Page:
Clothing is the winter camper’s most important gear consideration. Your comfort, enjoyment, and fundamental safety all depend on your clothing “system”. And it is a “system”. A multi-layer system that is flexible and used in combinations that allow you to adapt efficiently to many environmental situations. There are many books, magazine articles and websites with information on how to dress for winter, but not many for the winter trekker who will be camping out in and traveling through the bush and across frozen lakes, snowshoeing, back country skiing, hauling sleds, and using fire in treed landscapes. Advice and equipment for what works very well for specific activities like day skiing on the slopes or cross country skiing on groomed trails where you can come back to heated buildings, hot shower and all the comforts of home, may not work well at all in the bush on a winter camp. In fact much of what’s out there as advice will not work well at all, and in some cases will be disastrous if you follow it. You may end up soaking wet with sweat, cold, clammy and shivering, and with very expensive shell fabrics riddled with spark hole burns.
The good news is that there are tried and true clothing systems that are not very expensive, (some of which you can make yourself if you are handy with sewing machines), and which work remarkably well to keep you dry, warm, comfortable and safe. And you can lounge by the open fire without fear of melting your gear.
Winter trekking and camping is relatively hard work. You expend significant amounts of energy and produce prodigious amount of moisture that must be vented, or you will get uncomfortable very fast. The secret to staying dry, warm and comfortable for days on end living outside in winter, is efficiently venting excess heat and moisture – its all about letting the heat and moisture out. If you are new to winter camping and trekking, it may sound odd that the basis of staying warm is letting heat out. Aren’t winter clothes supposed to keep the heat in? Well, yes and no. What about the wind? Should shells prevent all wind from cutting through? Well again, yes and no.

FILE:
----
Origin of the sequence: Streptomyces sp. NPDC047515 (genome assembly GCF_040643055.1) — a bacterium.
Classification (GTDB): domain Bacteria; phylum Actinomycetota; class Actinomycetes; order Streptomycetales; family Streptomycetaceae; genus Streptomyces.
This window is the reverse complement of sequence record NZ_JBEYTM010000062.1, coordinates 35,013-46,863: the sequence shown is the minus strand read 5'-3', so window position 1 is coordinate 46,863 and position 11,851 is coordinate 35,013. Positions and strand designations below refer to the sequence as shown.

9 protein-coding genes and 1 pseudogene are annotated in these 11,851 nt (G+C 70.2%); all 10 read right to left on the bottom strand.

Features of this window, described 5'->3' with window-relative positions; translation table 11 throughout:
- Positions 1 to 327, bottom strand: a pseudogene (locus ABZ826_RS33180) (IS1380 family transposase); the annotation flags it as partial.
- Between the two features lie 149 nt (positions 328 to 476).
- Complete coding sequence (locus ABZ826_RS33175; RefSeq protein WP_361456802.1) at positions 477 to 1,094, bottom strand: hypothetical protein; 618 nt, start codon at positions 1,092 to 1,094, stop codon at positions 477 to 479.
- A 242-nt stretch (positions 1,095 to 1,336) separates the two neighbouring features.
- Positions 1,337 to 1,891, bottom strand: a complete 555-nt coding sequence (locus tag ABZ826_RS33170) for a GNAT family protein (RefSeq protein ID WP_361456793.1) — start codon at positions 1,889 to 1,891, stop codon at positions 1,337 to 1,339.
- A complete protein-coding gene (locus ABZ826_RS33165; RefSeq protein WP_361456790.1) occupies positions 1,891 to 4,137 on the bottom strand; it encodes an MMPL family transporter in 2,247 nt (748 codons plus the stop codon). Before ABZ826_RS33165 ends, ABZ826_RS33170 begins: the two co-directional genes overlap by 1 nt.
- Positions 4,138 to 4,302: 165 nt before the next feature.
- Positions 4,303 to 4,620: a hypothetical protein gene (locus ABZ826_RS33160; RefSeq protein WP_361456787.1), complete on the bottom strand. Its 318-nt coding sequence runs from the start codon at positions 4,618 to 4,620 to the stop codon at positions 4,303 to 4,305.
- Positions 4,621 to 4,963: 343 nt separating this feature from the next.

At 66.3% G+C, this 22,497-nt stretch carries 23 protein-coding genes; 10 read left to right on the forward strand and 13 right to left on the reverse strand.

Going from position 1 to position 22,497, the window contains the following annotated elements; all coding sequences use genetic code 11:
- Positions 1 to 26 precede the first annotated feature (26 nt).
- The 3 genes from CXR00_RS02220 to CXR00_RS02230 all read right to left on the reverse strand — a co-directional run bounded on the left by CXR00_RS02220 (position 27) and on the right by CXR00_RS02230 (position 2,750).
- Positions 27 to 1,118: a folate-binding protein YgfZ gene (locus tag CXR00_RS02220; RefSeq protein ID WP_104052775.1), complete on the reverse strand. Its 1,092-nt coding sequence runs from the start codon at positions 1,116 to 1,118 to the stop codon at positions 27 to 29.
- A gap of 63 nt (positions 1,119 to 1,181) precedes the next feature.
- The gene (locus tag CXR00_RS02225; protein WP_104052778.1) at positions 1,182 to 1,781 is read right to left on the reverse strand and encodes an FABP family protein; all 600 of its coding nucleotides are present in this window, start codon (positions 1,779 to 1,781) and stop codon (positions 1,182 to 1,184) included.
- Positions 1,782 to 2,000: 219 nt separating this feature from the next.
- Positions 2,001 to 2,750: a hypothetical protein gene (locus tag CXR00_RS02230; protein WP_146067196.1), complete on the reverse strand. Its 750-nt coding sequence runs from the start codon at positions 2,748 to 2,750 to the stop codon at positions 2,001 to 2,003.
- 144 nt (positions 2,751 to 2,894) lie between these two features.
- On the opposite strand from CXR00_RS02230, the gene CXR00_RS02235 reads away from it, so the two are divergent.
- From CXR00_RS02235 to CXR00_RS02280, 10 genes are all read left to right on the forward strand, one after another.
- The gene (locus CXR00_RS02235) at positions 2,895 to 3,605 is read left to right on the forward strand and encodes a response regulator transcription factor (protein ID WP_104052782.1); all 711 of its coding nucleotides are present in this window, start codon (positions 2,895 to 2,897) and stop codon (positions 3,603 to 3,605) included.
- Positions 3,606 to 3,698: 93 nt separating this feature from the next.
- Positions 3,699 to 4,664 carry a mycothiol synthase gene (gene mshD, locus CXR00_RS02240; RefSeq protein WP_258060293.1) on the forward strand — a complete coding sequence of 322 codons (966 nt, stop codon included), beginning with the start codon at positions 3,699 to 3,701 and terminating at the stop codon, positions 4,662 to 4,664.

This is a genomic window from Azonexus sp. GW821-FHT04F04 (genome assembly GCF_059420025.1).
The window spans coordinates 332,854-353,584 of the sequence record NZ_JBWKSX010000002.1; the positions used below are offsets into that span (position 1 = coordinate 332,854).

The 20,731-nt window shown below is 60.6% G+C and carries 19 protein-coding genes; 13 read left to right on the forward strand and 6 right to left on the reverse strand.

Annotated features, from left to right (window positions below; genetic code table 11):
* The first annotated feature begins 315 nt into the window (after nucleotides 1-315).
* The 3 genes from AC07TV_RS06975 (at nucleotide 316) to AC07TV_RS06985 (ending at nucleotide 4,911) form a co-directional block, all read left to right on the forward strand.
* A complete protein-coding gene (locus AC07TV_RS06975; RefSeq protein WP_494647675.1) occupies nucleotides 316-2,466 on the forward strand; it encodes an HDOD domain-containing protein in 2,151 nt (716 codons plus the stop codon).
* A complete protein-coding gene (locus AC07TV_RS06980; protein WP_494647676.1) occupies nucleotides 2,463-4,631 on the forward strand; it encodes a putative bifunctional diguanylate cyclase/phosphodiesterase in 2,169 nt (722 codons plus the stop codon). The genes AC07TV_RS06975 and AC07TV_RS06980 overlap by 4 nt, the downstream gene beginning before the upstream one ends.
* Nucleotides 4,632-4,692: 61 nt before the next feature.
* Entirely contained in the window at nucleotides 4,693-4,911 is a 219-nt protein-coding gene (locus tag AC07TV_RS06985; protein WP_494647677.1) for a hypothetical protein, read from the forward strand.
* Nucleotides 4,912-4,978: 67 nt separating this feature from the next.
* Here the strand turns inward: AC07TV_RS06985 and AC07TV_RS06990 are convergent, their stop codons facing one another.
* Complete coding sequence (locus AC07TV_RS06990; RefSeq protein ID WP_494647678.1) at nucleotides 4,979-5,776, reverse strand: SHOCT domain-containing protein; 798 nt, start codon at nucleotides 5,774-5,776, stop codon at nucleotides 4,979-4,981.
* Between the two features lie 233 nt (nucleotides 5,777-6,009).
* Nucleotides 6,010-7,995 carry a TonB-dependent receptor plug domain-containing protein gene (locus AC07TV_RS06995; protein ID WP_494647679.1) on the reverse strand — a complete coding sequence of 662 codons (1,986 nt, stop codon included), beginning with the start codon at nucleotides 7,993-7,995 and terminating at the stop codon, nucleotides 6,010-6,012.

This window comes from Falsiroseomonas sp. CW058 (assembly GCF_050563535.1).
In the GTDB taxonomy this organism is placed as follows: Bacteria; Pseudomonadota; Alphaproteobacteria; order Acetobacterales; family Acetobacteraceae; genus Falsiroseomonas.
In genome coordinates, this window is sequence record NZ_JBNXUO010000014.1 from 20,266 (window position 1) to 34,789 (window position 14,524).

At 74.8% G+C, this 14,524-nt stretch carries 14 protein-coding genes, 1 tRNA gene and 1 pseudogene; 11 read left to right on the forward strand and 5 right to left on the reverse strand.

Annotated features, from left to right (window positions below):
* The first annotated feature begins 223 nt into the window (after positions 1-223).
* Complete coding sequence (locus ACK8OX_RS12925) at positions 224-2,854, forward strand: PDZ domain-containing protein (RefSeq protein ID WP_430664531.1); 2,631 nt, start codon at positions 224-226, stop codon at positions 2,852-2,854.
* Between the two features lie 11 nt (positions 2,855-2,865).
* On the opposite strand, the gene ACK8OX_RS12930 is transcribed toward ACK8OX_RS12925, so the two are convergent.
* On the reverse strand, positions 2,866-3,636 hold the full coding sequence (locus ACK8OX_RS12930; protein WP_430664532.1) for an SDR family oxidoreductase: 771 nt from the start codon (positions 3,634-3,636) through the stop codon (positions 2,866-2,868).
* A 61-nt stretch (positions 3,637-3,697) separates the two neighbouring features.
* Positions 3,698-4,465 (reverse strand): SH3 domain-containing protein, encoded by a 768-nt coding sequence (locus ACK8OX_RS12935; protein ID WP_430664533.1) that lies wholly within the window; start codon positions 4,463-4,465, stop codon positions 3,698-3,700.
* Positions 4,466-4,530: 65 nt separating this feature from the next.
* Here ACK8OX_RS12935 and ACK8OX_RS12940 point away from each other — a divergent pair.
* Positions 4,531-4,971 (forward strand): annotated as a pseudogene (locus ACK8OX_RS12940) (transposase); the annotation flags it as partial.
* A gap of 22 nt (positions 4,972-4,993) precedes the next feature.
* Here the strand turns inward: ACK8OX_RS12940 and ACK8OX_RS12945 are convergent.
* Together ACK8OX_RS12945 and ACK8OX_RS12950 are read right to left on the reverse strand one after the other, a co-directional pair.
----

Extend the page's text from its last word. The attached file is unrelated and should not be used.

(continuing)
Your body is a natural heat pump. The heat pump effect will constantly be pushing heat from a higher temperature to lower temperatures, and moisture vapour will travel that same gradient. You design your clothing systems to utilize this heat pump to move heat and moisture out, until you become inactive, and then you need to hold the heat, but still keep the moisture moving out.
In the following chapters I will take you through all the basic components of winter camping clothing systems:
- Base layers (thick wicking long underwear and sock systems).
- Insulation layers (wool pants, fleece or wool tops).
- Outer layers (cotton anoraks, thick wool, and rain gear).
- Headgear and eyewear.
The common thread for the body layering components will be venting excess heat and moisture. In fact the secret to staying warm and dry in winter is staying “cool”. Experienced winter trekkers will talk about “traveling on the edge of cold”, which means when you are working hard, e.g. hauling a toboggan, your system is stripped down to the absolute minimum so that you are comfortable, not sweating much, and not hot, but instead comfortably cool. You want to be a cool camper, don’t you?